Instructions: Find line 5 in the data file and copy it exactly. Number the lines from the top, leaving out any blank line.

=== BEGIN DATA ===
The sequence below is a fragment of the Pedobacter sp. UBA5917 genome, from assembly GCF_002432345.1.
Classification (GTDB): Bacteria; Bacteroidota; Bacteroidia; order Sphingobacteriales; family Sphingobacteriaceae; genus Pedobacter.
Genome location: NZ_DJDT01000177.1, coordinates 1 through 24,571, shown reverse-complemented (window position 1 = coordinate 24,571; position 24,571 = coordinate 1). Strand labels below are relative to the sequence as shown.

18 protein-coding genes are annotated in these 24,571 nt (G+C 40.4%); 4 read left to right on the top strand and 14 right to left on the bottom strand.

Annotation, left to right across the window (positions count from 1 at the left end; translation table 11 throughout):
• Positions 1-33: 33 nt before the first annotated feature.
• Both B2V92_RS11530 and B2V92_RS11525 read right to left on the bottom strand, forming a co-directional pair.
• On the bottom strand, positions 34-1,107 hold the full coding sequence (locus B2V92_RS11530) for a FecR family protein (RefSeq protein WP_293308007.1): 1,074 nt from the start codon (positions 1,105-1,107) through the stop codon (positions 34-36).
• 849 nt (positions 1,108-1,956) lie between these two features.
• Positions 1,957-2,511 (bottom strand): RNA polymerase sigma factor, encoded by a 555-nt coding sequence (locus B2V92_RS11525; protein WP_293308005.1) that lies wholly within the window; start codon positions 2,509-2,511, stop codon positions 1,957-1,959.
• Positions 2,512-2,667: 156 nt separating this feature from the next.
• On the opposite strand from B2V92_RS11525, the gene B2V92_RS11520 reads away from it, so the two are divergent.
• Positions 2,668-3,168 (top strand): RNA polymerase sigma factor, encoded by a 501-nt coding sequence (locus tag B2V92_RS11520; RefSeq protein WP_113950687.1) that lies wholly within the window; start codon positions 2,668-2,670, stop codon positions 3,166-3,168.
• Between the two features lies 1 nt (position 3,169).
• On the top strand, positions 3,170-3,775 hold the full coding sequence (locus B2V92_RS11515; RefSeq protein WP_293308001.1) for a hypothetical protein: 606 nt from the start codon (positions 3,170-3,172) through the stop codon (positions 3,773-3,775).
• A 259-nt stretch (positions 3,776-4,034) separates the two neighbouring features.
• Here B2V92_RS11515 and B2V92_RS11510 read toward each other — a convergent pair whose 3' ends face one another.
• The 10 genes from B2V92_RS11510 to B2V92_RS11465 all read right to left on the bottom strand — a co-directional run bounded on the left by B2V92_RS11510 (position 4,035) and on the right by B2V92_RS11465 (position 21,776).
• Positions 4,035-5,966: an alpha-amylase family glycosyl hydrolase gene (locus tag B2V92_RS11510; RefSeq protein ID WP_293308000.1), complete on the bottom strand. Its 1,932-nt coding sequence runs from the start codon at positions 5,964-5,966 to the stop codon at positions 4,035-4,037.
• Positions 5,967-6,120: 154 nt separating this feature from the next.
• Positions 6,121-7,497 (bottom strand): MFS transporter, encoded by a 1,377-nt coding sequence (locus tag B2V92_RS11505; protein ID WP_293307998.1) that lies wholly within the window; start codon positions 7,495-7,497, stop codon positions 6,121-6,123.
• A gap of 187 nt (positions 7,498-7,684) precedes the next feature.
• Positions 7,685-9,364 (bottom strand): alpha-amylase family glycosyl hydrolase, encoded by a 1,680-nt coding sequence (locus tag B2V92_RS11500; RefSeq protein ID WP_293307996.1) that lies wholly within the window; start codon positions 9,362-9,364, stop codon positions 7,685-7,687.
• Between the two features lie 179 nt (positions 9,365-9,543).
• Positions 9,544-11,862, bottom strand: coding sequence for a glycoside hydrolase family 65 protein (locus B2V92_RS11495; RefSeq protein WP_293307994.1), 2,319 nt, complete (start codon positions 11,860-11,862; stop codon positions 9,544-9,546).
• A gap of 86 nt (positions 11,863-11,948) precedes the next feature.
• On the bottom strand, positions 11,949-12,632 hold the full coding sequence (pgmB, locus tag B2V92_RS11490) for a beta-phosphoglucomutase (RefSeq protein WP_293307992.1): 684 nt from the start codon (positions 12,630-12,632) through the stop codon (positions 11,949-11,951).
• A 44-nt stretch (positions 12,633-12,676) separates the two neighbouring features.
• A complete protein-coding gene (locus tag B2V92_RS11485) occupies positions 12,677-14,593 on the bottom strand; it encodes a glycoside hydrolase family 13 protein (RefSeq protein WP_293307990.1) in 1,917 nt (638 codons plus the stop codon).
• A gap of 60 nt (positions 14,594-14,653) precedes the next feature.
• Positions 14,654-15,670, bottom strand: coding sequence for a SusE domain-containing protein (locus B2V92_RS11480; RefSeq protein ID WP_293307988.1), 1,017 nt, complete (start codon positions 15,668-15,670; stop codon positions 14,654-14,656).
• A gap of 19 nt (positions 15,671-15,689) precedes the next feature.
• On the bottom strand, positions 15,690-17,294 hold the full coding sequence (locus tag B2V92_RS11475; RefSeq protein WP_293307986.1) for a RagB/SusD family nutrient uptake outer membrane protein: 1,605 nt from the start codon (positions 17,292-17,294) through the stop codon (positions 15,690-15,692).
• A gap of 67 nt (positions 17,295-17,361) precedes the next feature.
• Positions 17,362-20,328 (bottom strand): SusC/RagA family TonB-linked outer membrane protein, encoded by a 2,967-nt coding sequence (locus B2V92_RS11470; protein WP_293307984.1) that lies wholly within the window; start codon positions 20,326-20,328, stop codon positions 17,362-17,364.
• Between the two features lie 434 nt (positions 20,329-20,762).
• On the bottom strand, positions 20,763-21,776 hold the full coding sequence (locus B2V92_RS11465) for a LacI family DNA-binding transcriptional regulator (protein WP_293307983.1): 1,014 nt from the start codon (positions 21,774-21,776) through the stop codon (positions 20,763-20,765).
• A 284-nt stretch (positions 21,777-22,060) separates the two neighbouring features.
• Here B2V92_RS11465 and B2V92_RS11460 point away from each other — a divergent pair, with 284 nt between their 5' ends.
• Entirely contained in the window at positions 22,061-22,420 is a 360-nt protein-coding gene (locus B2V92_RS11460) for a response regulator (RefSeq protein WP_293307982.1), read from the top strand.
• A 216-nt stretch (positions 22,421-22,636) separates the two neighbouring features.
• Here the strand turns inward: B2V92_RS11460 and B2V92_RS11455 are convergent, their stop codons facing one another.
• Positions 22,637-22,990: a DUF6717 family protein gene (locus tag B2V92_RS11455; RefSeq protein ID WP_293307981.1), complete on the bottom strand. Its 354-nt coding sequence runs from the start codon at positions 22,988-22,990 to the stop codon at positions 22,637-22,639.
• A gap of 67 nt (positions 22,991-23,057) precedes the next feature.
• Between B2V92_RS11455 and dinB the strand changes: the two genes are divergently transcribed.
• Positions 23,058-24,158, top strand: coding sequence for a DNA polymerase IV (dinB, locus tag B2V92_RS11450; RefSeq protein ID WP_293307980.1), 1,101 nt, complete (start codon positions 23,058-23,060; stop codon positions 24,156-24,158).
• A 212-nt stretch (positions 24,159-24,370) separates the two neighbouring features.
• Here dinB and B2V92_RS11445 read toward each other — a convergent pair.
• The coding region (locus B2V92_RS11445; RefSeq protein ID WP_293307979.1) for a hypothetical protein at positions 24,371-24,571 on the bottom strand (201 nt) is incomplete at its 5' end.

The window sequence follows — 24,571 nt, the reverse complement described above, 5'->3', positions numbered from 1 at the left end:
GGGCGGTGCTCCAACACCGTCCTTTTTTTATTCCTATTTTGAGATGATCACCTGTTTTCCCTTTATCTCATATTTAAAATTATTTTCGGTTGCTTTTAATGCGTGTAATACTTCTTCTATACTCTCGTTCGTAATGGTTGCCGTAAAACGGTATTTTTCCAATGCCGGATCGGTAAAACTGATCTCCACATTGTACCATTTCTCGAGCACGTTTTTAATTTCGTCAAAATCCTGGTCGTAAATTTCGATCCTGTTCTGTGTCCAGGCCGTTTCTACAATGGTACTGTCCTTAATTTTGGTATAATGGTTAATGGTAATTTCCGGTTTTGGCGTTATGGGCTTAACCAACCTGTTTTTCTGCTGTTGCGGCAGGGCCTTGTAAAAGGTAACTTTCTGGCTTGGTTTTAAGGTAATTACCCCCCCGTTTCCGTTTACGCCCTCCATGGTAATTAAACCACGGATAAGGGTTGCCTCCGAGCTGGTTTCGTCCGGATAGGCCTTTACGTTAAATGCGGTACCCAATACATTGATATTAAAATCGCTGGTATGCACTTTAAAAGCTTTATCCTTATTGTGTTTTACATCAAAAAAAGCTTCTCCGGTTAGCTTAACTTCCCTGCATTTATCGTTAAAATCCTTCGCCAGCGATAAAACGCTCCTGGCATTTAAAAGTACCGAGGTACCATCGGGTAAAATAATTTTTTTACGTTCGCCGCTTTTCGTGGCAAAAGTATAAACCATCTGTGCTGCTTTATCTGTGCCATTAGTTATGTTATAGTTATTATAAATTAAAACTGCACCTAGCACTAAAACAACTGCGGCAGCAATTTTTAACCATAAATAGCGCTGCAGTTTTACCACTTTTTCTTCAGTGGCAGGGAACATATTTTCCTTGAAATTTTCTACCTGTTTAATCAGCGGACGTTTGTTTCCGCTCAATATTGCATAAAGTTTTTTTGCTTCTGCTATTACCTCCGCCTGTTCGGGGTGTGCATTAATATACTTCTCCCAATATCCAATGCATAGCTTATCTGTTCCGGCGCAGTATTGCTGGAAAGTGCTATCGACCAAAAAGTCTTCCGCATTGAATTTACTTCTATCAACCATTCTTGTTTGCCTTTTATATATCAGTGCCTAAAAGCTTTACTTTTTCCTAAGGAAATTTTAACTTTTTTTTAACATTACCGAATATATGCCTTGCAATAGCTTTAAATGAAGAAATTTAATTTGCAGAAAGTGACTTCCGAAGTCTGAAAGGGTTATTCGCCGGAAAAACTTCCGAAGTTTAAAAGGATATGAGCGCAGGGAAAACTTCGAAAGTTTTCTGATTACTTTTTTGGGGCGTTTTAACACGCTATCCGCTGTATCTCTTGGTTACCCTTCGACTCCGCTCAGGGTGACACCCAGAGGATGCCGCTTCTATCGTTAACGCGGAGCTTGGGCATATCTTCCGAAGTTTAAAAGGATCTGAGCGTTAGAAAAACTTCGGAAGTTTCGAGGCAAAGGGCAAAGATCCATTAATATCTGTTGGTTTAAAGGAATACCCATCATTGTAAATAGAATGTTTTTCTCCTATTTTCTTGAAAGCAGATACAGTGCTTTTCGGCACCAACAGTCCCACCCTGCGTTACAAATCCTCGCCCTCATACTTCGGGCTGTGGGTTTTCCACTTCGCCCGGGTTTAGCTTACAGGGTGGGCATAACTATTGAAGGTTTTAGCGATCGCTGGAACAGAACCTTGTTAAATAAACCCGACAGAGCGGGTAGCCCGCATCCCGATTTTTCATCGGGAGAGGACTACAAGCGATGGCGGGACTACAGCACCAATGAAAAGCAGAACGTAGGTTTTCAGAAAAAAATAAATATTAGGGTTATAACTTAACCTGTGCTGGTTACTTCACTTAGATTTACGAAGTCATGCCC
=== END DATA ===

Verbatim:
Annotation, left to right across the window (positions count from 1 at the left end; translation table 11 throughout):